Thursday, June 21, 2007

Life Outside Vr 4

We've looked at external files with the goal of getting useful information out of them. At the same time how about saving something there. We use a program that takes symbols in a certain layer, compares their elevation to an active dtm, and if they are over a specified distance from the elevation displays the error. It is a very useful program and when it was first written had all the variables hard coded, but stored at the beginning of the file so they could be easily found and changed. With the advent of PromBox it just became too easy to allow the user to confirm and change the variables each time. You could even easily use the old hard coded values as defaults. However it seemed like a certain set of values would be used over and over again based on job specifications. The obvious solution would be to have the last values used stored between runs to be used as the new defaults. Storing values like this is easy enough, but what elements would the most elegant solution contain? I have no idea but I did come up with a couple of features I really wanted.

First lets store them in a logical location like /vr/hostdir where all the other function parameter files are stored. Truthfully it would probably be better to make a user parameter directory, but I'll be lazy for now because the next thing I wanted was a test to see if the parameter file existed already and if not, would create one with the original default values. Yes I could test for a folder and if it wasn't there create it but maybe that will come in the next version but for now I didn't really want to change the directory structure.

import os
# os is necessary to test the existence of the parameter file.

# Call it what you want, this is great code to save for later use in other
# programs that require persistence.

if not os.path.isfile(ParFileName): # Does the file exist.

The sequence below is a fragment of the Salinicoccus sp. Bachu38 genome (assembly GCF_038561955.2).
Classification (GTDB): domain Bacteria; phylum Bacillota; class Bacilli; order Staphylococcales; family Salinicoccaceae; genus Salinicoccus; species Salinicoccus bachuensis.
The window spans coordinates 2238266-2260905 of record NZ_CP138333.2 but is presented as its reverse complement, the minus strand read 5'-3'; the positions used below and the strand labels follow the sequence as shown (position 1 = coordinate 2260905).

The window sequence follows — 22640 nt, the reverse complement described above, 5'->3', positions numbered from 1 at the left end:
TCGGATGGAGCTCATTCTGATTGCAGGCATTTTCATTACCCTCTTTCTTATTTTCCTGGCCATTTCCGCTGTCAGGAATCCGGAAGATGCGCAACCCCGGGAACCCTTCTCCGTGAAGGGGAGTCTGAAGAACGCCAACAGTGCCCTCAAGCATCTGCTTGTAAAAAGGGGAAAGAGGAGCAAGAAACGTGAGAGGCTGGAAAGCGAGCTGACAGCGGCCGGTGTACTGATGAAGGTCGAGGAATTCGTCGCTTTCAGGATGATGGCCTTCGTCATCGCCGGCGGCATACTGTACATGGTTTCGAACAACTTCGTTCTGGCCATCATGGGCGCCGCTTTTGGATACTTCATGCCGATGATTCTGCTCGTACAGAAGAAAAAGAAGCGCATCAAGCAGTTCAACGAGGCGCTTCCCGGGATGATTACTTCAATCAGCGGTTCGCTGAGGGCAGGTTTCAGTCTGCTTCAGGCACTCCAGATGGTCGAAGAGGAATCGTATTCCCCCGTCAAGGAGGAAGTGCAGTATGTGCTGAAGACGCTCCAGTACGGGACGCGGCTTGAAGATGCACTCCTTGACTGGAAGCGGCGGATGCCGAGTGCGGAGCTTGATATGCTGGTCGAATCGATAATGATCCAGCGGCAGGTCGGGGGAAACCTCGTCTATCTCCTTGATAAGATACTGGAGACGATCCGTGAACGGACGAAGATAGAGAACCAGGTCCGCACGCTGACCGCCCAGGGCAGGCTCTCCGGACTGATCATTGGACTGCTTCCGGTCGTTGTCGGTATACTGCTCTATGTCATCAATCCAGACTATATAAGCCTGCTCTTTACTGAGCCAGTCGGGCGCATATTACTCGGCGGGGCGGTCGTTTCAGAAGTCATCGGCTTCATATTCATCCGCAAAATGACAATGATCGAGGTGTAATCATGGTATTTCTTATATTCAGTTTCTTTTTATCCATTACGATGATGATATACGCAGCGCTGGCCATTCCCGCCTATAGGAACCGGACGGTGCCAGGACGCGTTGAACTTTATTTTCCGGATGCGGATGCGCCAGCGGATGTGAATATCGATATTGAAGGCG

open(ParFileName,'w').write('%d %.3f %.3f'%(86,.2,0.0))
# If not then create it in write mode and write an integer and 2 floating
# point numbers with 3 decimal places.

# Since it either existed or was created all we need to do now is open, read
# and split the values into a list that would look like ['86','.2','0.0']

PromBox=VrPromBox('Display Sym to Dtm',20,1)
PromBox.AddInt('Layer to Check',int(Params[0]),1,1000)
PromBox.AddDouble('Display delta >',float(Params[1]),2)
PromBox.AddDouble('Text Rotation',float(Params[2]),1)
# Using the values stored in the Params list make a prombox which will allow
# the user to change the values.

if (PromBox.Display(0) == 0):
# Grab the new values.

open(ParFileName,'w').write('%d %.3f %.3f'%(LayerToCheck,DisplayDelta,TextRot))
# And write them out to a file.

I won't spend the time on all the uses for keeping persistent variables between sessions, but this is the basics.

This just about wraps it up for reading and writing files, except for maybe writing parameters as a binary file, just for the fun of it and maybe walking through the single line parser I posted on the forum. It isn't very flexible but offers some interesting lessons. Here's a peek.

for line in open('hughes.pxyzopk','r').readlines():Alist.append(line.split())

No comments:

For anyone interested in trying VrPython for the first time or if you are early in the game, I suggest going to the earliest posts and working forward. I use VrPython every day for many wonderful things, needless to say it will change and could potentially damage a file. Any risk associated with using VrPython or any code or scripts mentioned here lies solely with the end user.

The "Personal VrPython page" in the link section will contain many code examples and an organized table of contents to this blog in a fairly un-attractive (for now) form.